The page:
The team is well known for its recurring encounters with characters such as the villainous monarch Doctor Doom, the Kree Empire's ruthless and tyrannical enforcer Ronan the Accuser, the planet-devouring Galactus, ruler of the Negative Zone, the sea-dwelling prince Namor, the spacefaring Silver Surfer, the Skrull warrior Kl'rt. The Fantastic Four have been adapted into other media, including four animated series and four live-action films. Apocryphal legend has it that in 1961, longtime magazine and comic book publisher Martin Goodman was playing golf with either Jack Liebowitz or Irwin Donenfeld of rival company DC Comics known as National Periodical Publications, that the top executive bragged about DC's success with the new superhero team the Justice League of America. While film producer and comics historian Michael Uslan has debunked the particulars of that story, Goodman, a publishing trend-follower, aware of the JLA's strong sales, did direct his comics editor, Stan Lee, to create a comic-book series about a team of superheroes.
According to Lee, writing in 1974, "Martin mentioned that he had noticed one of the titles published by National Comics seemed to be selling better than most. It was a book called The Justice League of America and it was composed of a team of superheroes....'If the Justice League is selling', spoke he,'why don't we put out a comic book that features a team of superheroes?'"Lee, who had served as editor-in-chief and art director of Marvel Comics and its predecessor companies, Timely Comics and Atlas Comics, for two decades, found that the medium had become creatively restrictive. Determined "to carve a real career for myself in the nowhere world of comic books", Lee concluded that, "For just this once, I would do the type of story I myself would enjoy reading.... And the characters would be the kind of characters I could relate to: they'd be flesh and blood, they'd have their faults and foibles, they'd be fallible and feisty, — most important of all — inside their colorful, costumed booties they'd still have feet of clay."Lee said he created a synopsis for the first Fantastic Four story that he gave to penciller Jack Kirby, who drew the entire story.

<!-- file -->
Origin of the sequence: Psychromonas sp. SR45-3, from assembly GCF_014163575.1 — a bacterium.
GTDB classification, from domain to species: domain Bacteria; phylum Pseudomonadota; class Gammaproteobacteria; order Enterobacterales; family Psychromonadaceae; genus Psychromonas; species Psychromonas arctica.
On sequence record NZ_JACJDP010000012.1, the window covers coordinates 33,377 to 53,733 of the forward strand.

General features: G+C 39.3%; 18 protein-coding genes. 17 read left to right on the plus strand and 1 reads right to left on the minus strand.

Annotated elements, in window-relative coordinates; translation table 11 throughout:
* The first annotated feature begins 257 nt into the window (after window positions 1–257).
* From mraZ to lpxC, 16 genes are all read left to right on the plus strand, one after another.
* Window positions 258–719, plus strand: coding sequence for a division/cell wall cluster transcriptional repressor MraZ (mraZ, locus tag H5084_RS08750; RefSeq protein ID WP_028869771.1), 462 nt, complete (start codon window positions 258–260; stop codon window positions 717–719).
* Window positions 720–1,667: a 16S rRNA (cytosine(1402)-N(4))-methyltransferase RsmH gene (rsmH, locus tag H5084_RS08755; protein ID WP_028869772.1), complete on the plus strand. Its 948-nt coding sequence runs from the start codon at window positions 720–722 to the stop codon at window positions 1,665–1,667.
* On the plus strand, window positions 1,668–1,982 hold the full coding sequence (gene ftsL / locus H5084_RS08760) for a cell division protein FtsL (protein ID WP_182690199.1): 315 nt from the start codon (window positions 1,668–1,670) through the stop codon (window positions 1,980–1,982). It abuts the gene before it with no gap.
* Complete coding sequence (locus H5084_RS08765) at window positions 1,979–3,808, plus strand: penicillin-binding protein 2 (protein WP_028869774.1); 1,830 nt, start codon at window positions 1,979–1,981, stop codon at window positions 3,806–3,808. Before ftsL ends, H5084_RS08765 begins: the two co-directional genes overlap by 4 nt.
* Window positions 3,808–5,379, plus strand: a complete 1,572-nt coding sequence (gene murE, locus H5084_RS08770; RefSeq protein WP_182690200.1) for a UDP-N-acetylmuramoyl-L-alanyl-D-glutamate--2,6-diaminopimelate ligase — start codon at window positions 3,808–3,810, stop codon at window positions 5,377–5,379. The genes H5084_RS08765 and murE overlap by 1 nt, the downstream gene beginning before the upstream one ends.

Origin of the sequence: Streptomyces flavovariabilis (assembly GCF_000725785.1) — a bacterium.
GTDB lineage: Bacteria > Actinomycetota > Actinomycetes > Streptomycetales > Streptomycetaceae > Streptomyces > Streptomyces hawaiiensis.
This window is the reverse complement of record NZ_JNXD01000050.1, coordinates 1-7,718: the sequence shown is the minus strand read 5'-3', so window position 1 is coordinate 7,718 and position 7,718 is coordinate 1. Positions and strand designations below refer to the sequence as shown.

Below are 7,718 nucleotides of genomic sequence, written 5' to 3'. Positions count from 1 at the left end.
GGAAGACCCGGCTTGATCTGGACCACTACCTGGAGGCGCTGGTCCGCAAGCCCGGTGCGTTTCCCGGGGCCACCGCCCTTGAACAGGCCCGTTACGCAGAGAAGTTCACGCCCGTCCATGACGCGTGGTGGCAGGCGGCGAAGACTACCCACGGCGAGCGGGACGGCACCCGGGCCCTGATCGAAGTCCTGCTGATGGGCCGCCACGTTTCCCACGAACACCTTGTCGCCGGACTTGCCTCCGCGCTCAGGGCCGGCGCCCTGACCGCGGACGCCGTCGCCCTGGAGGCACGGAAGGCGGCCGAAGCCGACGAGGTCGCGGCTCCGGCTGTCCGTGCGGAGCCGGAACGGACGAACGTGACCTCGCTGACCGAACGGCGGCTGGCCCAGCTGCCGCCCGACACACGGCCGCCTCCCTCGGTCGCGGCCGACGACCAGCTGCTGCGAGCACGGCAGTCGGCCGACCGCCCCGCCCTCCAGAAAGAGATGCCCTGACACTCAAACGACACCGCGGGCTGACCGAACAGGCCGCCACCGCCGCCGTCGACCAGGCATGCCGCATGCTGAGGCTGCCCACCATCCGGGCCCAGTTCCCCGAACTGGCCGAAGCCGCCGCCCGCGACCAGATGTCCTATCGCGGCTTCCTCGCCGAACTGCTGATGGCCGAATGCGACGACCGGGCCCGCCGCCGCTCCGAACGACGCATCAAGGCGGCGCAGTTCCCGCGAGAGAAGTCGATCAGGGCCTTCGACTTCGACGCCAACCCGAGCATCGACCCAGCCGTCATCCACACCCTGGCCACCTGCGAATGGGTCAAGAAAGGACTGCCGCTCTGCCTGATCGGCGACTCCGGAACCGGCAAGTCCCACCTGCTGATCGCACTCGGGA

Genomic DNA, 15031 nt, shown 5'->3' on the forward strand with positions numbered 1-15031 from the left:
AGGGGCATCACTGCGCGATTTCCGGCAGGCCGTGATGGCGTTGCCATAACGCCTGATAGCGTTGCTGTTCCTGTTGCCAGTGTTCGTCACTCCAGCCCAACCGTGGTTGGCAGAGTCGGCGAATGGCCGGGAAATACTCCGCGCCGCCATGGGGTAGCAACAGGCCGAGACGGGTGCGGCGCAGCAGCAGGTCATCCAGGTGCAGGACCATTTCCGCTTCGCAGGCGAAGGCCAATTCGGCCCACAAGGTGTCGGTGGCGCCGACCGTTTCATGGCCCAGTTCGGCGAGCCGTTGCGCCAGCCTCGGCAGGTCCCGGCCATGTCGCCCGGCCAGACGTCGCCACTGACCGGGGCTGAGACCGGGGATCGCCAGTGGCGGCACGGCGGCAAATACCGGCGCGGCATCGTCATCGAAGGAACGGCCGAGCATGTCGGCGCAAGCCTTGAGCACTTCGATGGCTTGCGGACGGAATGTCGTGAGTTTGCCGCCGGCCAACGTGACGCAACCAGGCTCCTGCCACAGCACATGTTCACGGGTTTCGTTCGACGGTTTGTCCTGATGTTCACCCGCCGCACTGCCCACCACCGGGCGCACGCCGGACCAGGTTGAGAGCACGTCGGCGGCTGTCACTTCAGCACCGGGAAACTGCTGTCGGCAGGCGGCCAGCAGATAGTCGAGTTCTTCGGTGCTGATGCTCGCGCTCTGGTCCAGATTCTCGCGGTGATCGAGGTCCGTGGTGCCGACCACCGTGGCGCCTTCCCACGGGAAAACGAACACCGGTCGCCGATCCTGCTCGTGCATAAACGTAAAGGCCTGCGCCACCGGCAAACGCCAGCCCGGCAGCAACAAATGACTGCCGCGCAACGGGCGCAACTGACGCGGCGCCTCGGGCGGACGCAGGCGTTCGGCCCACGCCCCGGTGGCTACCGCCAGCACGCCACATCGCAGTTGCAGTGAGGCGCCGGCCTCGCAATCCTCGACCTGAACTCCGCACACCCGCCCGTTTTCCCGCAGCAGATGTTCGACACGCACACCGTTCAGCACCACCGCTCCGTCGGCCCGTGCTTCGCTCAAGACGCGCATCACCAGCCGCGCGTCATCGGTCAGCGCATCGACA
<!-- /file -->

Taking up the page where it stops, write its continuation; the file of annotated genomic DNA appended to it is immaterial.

Kirby turned in his penciled art pages to Lee, who captions. This approach to creating comics, which became known as the "Marvel Method", worked so well for Lee and Kirby that they used it from on. Kirby recalled events somewhat differently. Challenged with Lee's version of events in a 1990 interview, Kirby responded: "I would say that's an outright lie", although the interviewer, Gary Groth, notes that this statement needs to be viewed with caution. Kirby claims he came up with the idea for the Fantastic Four in Marvel's offices, that Lee had added the dialogue after the story had been pencilled. Kirby sought to establish, more credibly and on numerous occasions, that the visual elements of the strip were his conceptions, he pointed to a team he had created for rival publisher DC Comics in the 1950s, the Challengers of the Unknown. "f you notice the uniforms, they're the same... I always give them a skintight uniform with a belt... the Challengers and the FF have a minimum of decoration. And of course, the Thing's skin is a kind of decoration, breaking up the monotony of the blue uniform."
The chest insignia of a "4" within a circle, was designed by Lee. The characters wear no uniforms in the first two issues. Given the conflicting statements, outside commentators have found it hard to identify with precise detail who created the Fantastic Four. Although Stan Lee's typed synopsis for the Fantastic Four exists, Earl Wells, writing in The Comics Journal, points out that its existence does not assert its place in the creation: "e have no way of knowing of whether Lee wrote the synopsis after a discussion with Kirby in which Kirby supplied most of the ideas". Comics historian R. C. Harvey believes that the Fantastic Four was a furtherance of the work Kirby had been doing and so "more Kirby's creations than Lee's", but Harvey notes that the Marvel Method of collabora